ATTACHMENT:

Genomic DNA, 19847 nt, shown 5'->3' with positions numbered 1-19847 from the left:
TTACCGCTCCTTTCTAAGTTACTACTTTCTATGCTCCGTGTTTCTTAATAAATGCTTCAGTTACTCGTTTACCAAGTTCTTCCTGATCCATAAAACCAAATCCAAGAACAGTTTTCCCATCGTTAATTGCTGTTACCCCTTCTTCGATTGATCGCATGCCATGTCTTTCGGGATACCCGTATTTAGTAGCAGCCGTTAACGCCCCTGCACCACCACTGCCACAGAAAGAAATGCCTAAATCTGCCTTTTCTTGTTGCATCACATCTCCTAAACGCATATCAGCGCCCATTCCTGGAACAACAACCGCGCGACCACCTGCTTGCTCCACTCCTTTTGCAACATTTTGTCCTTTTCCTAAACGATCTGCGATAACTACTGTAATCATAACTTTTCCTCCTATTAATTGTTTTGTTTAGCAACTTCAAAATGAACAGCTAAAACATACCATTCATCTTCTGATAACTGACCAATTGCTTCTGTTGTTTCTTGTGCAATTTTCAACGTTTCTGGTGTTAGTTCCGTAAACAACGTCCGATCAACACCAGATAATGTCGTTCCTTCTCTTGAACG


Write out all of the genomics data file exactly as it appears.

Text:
Genomic DNA, 19847 nt, shown 5'->3' with positions numbered 1-19847 from the left:
TTACCGCTCCTTTCTAAGTTACTACTTTCTATGCTCCGTGTTTCTTAATAAATGCTTCAGTTACTCGTTTACCAAGTTCTTCCTGATCCATAAAACCAAATCCAAGAACAGTTTTCCCATCGTTAATTGCTGTTACCCCTTCTTCGATTGATCGCATGCCATGTCTTTCGGGATACCCGTATTTAGTAGCAGCCGTTAACGCCCCTGCACCACCACTGCCACAGAAAGAAATGCCTAAATCTGCCTTTTCTTGTTGCATCACATCTCCTAAACGCATATCAGCGCCCATTCCTGGAACAACAACCGCGCGACCACCTGCTTGCTCCACTCCTTTTGCAACATTTTGTCCTTTTCCTAAACGATCTGCGATAACTACTGTAATCATAACTTTTCCTCCTATTAATTGTTTTGTTTAGCAACTTCAAAATGAACAGCTAAAACATACCATTCATCTTCTGATAACTGACCAATTGCTTCTGTTGTTTCTTGTGCAATTTTCAACGTTTCTGGTGTTAGTTCCGTAAACAACGTCCGATCAACACCAGATAATGTCGTTCCTTCTCTTGAACG